Introducing Rightshare – Easy Leasing and Trustless Collaboration for NFTs

Vii Sundaram

Rightsharing opens up a range of possibilities for NFTs. For the first time, you can share access to your NFT without giving up ownership.

Say you have an NFT. You can either hold it, transfer it or sell it. If you want to share access to it, you will need to transfer the NFT, which means you don’t own it anymore.

Say you want to ‘experience’ an NFT. The only way to do it is to buy one, or if someone trusts you enough to transfer it to you.

With Rightshare, you can now share access of an NFT – conditional, and with an expiry period – without giving up ownership.

Tokenizing Ownership and Access

The idea is to preserve or ‘freeze’ ownership for a duration and allow access in the ‘interim’. The most elegant way to make this happen is by tokenizing ownership and access separately.

It’s a simple smart contract function, and feels like you’re messing about in a familiar browser-based place like OpenSea.

Let’s imagine you have a cryptovoxels parcel you want to lease to someone for a month. Here’s how it works –

Step 1 – You go to (live on the mainnet within a week)

Step 2 – At the click of a button, you deposit your parcel in a smart contract. When you do, you freeze your access rights to the parcel and create two new ‘Rights Tokens’

  • Frozen Rights or fRights – You set an expiry date and ‘freeze’ ownership to the land parcel until then. On expiry, the holder of fRights can unfreeze the NFT that represents the land parcel. Remember ‘freezing’ ownership? That’s what’s happening here.
  • Interim Rights or iRights – Until the expiry, anyone who holds iRights can be given access to the land parcel. Access in the ‘interim’, basically.

Now the fRights and the iRights are not some strange new tokens. They too are NFTs. Transferable, and can be bought and sold.

Exclusive and Non-Exclusive Rightsharing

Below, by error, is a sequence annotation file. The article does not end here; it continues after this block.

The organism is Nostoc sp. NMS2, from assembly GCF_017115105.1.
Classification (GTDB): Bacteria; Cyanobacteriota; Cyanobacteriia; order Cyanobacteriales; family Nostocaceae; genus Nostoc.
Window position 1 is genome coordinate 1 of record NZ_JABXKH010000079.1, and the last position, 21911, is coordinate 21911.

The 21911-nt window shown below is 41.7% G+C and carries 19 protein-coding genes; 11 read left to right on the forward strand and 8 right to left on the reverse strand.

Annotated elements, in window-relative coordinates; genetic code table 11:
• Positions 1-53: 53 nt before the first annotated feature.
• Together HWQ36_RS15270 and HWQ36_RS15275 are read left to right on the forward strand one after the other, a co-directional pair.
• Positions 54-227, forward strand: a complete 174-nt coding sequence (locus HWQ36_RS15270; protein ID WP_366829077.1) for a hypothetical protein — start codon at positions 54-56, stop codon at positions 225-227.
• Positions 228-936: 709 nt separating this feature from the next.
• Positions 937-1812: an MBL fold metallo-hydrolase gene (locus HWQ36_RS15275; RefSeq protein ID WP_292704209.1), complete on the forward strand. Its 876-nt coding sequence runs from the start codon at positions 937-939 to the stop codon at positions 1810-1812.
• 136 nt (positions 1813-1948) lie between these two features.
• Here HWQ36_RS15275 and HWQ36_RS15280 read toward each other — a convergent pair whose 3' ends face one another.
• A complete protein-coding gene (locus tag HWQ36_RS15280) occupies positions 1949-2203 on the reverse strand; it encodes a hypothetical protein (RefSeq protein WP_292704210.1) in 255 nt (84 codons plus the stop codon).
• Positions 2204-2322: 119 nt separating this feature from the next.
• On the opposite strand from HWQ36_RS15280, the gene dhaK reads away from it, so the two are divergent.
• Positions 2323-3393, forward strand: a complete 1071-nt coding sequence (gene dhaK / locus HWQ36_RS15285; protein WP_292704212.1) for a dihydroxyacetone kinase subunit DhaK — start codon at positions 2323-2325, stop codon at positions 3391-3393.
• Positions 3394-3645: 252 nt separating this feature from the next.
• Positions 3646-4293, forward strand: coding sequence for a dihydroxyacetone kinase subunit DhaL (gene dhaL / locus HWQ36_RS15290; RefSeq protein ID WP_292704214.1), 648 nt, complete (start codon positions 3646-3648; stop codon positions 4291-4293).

The example above is exclusive Rightsharing. Much like renting out a house. Either the owner has access, or the tenant does. The ‘ownership’ is locked away in a contract until the terms expire.

But what about collaborations? What if you wanted to have guests over with the same privileges that you do? What if you want an interior decorator to do up your house? They would need unrestricted access and you would too. Do you sign the house over to them? Wouldn’t it be easier to simply generate more iRights – keep one with you and share the other(s).

Here’s what non-exclusive access looks like –

And voila, trust-independent collaboration is achieved.

You can try it today

Rightsharing is live on Rinkeby right now. You can check it out, play with it and see what’s what. Or you could dig into our mainnet version, out in a week. You can read about it at and talk to us about it on our discord channel

The smart contracts are have been fully audited by Quantstamp and we’re rather pleased with the report. We’ll share it soon. For those kindred tech spirits among you, our repositories are freshly stocked and available at our github repository.

Some cool possibilities

It’s the most rewarding feeling – buidling something that is useful now. We floated the idea of Rightsharing a couple of weeks ago, and the response was pure, un-cynical warmth. It almost felt like early crypto days, a vibe that seems to be exclusive in the NFT space today.

There is a nice interesting road ahead for Rightshare and we some shiny milestones on the way – 

  • Leasing – You saw the examples. Considering how fast Metaverse is growing and how quickly land parcels are being gobbled up, leasing will open up these worlds of wonder to so many more people. 
  • Serious Collaboration – No longer bound by familiarity or trust, you can collaborate with artists or architects across the skill spectrum. Imagine a large art gallery, thrown open to a new breed of artists, none of whom needs to own the space. 
  • Digital Rights – This is close to our heart. Say you created a work of art, or own Banksta. You own the token to have and hold, for some future value. And meanwhile, haver very little control over who uses it and how. Shouldn’t you be able to control access, and if you want, monetise it? In the metaverse, only those who hold iRights to your art – either sold or given by you, should be able to display the art. 
  • Advertising – A logical extension of leasing, an idea we picked up from Andrew Steinwold’s interview with Trislit. 

Talk to us

We’d love to know what you think of the idea, and also to chat and share cool NFT stories. The best place to reach us is our Discord channel. Also tweet at us, @lendroidproject. 

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